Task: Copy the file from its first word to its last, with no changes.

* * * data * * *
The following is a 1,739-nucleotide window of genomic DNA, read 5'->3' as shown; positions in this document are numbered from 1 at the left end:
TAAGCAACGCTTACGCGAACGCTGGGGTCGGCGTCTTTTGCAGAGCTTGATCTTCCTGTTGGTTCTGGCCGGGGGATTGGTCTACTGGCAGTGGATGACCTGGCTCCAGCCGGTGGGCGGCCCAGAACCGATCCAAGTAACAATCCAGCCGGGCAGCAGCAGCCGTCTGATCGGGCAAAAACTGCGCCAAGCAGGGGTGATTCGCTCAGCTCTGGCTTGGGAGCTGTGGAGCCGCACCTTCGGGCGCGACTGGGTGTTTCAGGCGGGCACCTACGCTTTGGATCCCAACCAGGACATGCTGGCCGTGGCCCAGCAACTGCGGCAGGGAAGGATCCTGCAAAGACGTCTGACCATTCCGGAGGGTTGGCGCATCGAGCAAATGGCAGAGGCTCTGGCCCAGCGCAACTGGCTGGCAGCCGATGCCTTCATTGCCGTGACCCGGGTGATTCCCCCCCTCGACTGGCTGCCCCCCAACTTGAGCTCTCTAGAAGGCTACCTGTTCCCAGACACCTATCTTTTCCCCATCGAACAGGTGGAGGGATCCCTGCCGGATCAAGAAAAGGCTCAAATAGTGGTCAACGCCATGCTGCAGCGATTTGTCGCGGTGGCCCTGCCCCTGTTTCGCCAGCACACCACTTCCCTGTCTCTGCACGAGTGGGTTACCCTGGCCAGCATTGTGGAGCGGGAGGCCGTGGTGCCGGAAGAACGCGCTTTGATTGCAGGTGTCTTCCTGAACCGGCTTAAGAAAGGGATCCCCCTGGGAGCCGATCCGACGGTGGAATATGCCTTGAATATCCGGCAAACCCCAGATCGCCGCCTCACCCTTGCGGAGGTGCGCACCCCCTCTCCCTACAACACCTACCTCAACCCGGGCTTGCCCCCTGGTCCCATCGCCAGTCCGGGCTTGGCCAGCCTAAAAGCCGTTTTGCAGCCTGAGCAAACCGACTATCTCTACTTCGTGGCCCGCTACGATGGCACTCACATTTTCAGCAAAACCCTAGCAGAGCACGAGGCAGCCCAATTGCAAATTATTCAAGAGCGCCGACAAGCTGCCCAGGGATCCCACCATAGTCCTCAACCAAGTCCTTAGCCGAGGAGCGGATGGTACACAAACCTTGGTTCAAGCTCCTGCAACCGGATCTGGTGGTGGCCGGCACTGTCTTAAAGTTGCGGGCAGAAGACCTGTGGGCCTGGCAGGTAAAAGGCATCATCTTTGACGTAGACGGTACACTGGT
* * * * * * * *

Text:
The following is a 1,739-nucleotide window of genomic DNA, read 5'->3' as shown; positions in this document are numbered from 1 at the left end:
TAAGCAACGCTTACGCGAACGCTGGGGTCGGCGTCTTTTGCAGAGCTTGATCTTCCTGTTGGTTCTGGCCGGGGGATTGGTCTACTGGCAGTGGATGACCTGGCTCCAGCCGGTGGGCGGCCCAGAACCGATCCAAGTAACAATCCAGCCGGGCAGCAGCAGCCGTCTGATCGGGCAAAAACTGCGCCAAGCAGGGGTGATTCGCTCAGCTCTGGCTTGGGAGCTGTGGAGCCGCACCTTCGGGCGCGACTGGGTGTTTCAGGCGGGCACCTACGCTTTGGATCCCAACCAGGACATGCTGGCCGTGGCCCAGCAACTGCGGCAGGGAAGGATCCTGCAAAGACGTCTGACCATTCCGGAGGGTTGGCGCATCGAGCAAATGGCAGAGGCTCTGGCCCAGCGCAACTGGCTGGCAGCCGATGCCTTCATTGCCGTGACCCGGGTGATTCCCCCCCTCGACTGGCTGCCCCCCAACTTGAGCTCTCTAGAAGGCTACCTGTTCCCAGACACCTATCTTTTCCCCATCGAACAGGTGGAGGGATCCCTGCCGGATCAAGAAAAGGCTCAAATAGTGGTCAACGCCATGCTGCAGCGATTTGTCGCGGTGGCCCTGCCCCTGTTTCGCCAGCACACCACTTCCCTGTCTCTGCACGAGTGGGTTACCCTGGCCAGCATTGTGGAGCGGGAGGCCGTGGTGCCGGAAGAACGCGCTTTGATTGCAGGTGTCTTCCTGAACCGGCTTAAGAAAGGGATCCCCCTGGGAGCCGATCCGACGGTGGAATATGCCTTGAATATCCGGCAAACCCCAGATCGCCGCCTCACCCTTGCGGAGGTGCGCACCCCCTCTCCCTACAACACCTACCTCAACCCGGGCTTGCCCCCTGGTCCCATCGCCAGTCCGGGCTTGGCCAGCCTAAAAGCCGTTTTGCAGCCTGAGCAAACCGACTATCTCTACTTCGTGGCCCGCTACGATGGCACTCACATTTTCAGCAAAACCCTAGCAGAGCACGAGGCAGCCCAATTGCAAATTATTCAAGAGCGCCGACAAGCTGCCCAGGGATCCCACCATAGTCCTCAACCAAGTCCTTAGCCGAGGAGCGGATGGTACACAAACCTTGGTTCAAGCTCCTGCAACCGGATCTGGTGGTGGCCGGCACTGTCTTAAAGTTGCGGGCAGAAGACCTGTGGGCCTGGCAGGTAAAAGGCATCATCTTTGACGTAGACGGTACACTGGT